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This eBay listing has ended : NEOLITHIC AGED STONE LEAF shaped ARROWHEAD


Listing ended Thu, July 13, 3:25 pm EDT

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Seller darwins_origin_of_the_species has 100% + feedback, 1036 total feedback on eBay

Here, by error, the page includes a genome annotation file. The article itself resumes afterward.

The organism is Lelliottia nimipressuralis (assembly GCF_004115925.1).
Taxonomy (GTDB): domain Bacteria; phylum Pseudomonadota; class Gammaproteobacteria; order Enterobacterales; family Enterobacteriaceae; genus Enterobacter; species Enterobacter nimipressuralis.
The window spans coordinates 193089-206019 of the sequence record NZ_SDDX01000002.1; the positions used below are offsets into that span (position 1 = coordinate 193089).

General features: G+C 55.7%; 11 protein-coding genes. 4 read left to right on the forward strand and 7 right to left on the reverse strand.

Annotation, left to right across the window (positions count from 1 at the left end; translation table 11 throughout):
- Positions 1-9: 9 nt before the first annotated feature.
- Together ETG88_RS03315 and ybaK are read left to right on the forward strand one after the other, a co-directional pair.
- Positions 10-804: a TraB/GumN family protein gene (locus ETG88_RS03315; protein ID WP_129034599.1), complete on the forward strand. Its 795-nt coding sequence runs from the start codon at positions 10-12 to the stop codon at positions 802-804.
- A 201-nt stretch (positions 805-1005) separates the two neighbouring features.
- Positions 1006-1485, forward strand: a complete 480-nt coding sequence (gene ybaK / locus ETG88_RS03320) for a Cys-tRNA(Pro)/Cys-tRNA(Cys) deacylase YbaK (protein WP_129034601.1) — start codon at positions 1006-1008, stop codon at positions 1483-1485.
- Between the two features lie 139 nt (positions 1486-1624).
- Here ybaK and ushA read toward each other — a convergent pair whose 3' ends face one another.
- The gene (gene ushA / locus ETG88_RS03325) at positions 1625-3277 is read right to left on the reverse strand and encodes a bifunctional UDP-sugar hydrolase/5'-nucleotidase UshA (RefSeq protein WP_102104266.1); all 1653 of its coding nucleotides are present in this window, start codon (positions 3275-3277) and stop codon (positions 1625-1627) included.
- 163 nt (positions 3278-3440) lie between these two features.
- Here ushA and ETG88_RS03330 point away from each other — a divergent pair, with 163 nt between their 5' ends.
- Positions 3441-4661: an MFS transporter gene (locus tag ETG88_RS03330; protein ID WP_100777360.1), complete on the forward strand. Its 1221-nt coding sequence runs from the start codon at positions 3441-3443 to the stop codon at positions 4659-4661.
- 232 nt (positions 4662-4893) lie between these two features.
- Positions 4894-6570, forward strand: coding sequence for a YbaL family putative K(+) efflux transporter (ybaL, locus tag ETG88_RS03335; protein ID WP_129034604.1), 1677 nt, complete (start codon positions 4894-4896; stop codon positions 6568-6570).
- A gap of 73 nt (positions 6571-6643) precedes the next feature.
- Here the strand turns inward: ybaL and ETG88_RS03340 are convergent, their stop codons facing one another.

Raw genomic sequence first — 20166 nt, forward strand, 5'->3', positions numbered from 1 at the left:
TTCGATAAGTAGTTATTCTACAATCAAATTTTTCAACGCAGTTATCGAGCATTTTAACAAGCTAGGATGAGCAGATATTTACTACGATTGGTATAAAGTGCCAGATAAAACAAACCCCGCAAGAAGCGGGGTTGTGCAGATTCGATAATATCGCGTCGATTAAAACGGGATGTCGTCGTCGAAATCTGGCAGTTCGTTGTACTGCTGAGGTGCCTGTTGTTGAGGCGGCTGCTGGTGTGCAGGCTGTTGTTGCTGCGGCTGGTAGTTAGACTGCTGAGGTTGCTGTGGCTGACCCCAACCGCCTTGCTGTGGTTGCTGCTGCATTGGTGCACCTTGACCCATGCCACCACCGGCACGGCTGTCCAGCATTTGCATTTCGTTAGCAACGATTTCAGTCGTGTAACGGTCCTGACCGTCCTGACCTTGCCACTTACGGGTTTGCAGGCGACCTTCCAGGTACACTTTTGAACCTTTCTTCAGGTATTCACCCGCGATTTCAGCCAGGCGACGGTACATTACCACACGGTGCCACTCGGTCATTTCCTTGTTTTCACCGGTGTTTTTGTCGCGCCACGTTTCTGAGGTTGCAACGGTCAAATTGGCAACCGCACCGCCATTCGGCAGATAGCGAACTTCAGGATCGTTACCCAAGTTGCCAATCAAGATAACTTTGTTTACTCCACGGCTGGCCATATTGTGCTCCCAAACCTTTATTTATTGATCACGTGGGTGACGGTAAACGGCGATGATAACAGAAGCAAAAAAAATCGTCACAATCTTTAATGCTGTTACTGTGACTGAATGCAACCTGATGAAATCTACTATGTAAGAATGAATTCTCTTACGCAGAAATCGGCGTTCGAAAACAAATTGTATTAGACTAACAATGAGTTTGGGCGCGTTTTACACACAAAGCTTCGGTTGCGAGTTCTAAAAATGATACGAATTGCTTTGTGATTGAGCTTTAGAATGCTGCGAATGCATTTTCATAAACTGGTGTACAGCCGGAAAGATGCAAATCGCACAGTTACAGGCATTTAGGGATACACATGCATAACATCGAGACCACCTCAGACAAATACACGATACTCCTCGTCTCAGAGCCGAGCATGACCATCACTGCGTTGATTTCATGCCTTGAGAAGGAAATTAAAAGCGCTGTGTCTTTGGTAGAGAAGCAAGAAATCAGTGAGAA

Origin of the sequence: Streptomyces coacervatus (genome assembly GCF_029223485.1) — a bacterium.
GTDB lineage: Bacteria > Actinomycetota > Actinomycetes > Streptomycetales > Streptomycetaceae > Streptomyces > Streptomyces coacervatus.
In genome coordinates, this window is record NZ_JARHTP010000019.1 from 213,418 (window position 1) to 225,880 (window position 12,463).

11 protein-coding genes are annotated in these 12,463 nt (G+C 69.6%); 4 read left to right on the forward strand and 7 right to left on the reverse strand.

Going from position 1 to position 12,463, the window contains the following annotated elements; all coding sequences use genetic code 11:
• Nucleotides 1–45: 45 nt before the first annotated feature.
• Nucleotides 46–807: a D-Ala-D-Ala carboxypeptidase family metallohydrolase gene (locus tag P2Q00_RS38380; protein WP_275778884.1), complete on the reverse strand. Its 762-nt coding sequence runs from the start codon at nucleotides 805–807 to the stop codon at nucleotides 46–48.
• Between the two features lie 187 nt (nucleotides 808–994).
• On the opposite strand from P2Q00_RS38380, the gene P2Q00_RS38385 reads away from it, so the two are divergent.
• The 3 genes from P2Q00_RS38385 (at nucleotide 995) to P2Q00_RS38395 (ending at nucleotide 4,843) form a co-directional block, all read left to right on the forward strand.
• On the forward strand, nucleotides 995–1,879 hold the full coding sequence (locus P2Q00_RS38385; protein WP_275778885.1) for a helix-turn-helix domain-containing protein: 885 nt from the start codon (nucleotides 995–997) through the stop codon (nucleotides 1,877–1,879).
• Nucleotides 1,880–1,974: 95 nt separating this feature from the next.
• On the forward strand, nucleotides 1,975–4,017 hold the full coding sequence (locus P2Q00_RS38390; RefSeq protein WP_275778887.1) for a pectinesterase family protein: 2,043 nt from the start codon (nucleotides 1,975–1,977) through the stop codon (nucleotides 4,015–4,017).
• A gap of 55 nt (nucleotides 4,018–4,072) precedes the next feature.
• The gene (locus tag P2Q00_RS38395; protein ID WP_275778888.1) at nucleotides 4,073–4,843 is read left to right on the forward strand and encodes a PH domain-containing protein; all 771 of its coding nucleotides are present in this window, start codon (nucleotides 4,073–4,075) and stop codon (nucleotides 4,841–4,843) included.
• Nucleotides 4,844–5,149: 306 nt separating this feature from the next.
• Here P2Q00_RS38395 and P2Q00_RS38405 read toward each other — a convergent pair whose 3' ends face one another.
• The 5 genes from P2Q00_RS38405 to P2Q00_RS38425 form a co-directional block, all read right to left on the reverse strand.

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NEOVENATOR Possibly the UK's biggest killer dinosaur. It once roamed the areas of Southern England around 120 million years ago, preying on the herds of Iguanodon and also, I would imagine, the numerous long necked sauropods that were around at this time. It is related to the T-Rex busting Carcharodontosaurus. THIS IS A GENUINE ANCIENT ARTEFACT NEOLITHIC ARROWHEAD Period: Neolithic / Early Bronze Age Age: circa 3,000 years BC Material: Silica rich rock Location: Sahara desert, North Africa Relaxing in the comforts of our own homes, it is easy to forget how hard life must have been 5,000 to 3,000 years ago. We can only try to appreciate the conditions that these 'stone age' people had to face. But, by attempting to compare the documentaries about certain lost tribes, like those of the Kalahari bush men and the Australian aborigines, it gives us a brief insight in to the possible lives of these ancient people. A lot of people say that modern man has lost some of his primitive instincts and senses over time e.g. the ability to make contact with the 'spirit world' etc. These are all fascinating subjects in their own right, but the craftsmanship in preparing a small piece of stone with such precision, such as this arrowhead, with only the use of primitive implements is incredible. I think we severely underestimate our ancestors too often. But first, a bit about the way they were made and the people that made them:- Arrowhead Production: In order to achieve the desired implement, different methods of manufacture were used. But first, the selection of the finest materials was required. Neolithic man was very particular about the type of materials he used. In deed, he went to great lengths to obtain these. In Norfolk, Grimes Caverns, near Weeting, there are Neolithic mine shafts in the chalk cliffs where a particular high grade flint was mined, despite other, easier accessible flint veins being present. From this raw material, the stone was prepared into a 'core' and this is referred to as 'dressing'. From this core, various assortments of stone tools could be made such as knives, spears, arrowheads and also axe-heads or 'celts'. Dressing involved the use of 'flaking tools' and a process called 'knapping'. A piece of bone, antler or stone employed as a hammer was used for this purpose. The 'knapper' would generally use a stone far larger than the tool or 'core' he was creating. There are planes of weakness within every rock (even in homogeneous materials like flint) and an experienced 'knapper' would take advantage of these. He would first tap the stone in order to identify the planes of weakness and then strike the surface at a desired angle in order to exploit it. Using a freshly cleaved face as a striking platform, he then strikes off a series of long parallel-sided flakes. Depending on how these flakes are made, sharp edged blades would be used as knives and the arrowheads would be worked further from a single flake. Direct and indirect 'percussion' and 'pressure flaking' would have been used to obtain the desired effect (see below for descriptions). Checking this arrowhead, you will notice points of percussion where the stone was stuck and some arrowheads will exhibit 'bulbs of percussion' where the stone is left with a 'fan shaped' mark where the striking pressure was applied. Some may also show a 'bulbar scar' where the stone was left with a shatter mark from a waste flake. Using a magnifying glass will help identify some of these features. Other arrows were shaped for specific purposes in mind: - some were leaf shaped, some with 'tangs' or 'v' shaped (so the arrow can't be pulled out without causing maximum damage). Others had jagged edges, (possibly used for fishing with), others long and thin (needed for maximum penetration). Arrows: It is believed that the arrowhead was usually attached to the stem of a reed (due to their length, straightness and pliability) with the conventional feathered ends used for flight control. Location: This arrowhead comes from the Sahara Desert, North Africa. More than likely, this arrow head was collected from a dried up river valley or wadi's which stretch across the Sahara desert or maybe from deserted settlements. The time when this arrow was last used, the landscape was a lot more hospitable than today's desert conditions. The area was forested with lakes and rivers and a lot of 'game' to support a nomadic hunter-gatherer existence. Because this arrowhead has been picked up in isolation, it is impossible to predict the exact age that it comes from. Notes: Direct percussion: Using a stone (or other implement) to hit the surface directly. Indirect percussion: Using a stone (or other implement) to hit a chisel like tool (e.g. an antler) to strike the surface. Pressure flaking: The flake is held in the hand and a piece of bone (or other implement) is held in the other hand. The bone is used to put direct pressure on the edges of the arrow and 'nibble' away pieces to create a sharp edge. ARROWHEAD DETAILS: This leaf shaped arrow measures approx. 3.5 cm long. It exhibits nice percussion marks along both sides giving quite sharp edges. Isn't it amazing how a small flake of stone can be worked so finely and small as this? As you can see in this example, the craftsmanship to shape such a piece of stone so tiny is absolutely awe inspiring. Doing some research recently, it must also remembered that some of these projectiles would also have been used as weapons for other human tribes that were encrouching upon protected hunting areas. There is evidence from an earlier period of the late Pleistocene, a graveyard discovered near Jebel Sahaba in the Sudanese Nubia where clearly its victims faced a violent death. Bodies were covered in wounds inflicted by microlith and other projectiles. Clearly this is another angle that I hadn't appreciated when initially writing this description! Worried these are not genuine? I get mine from a trusted source that specializes in ancient artefact's, but also, recently I was talking to a film camera man who was working with David Attenborough whilst filming in the Sahara. Well, he himself collected bags of these arrows/implements from deserted settlements that they found in the desert regions. Just lying there on the ground and untouched for thousands of years! So please feel confident that these are, as described, genuine. I may be in a position to offer some of these others that he collected, with details, in the coming months.... so watch this space. Can't wait? then please contact me..... STARTING WITH A CRAZY 99p OPENING BID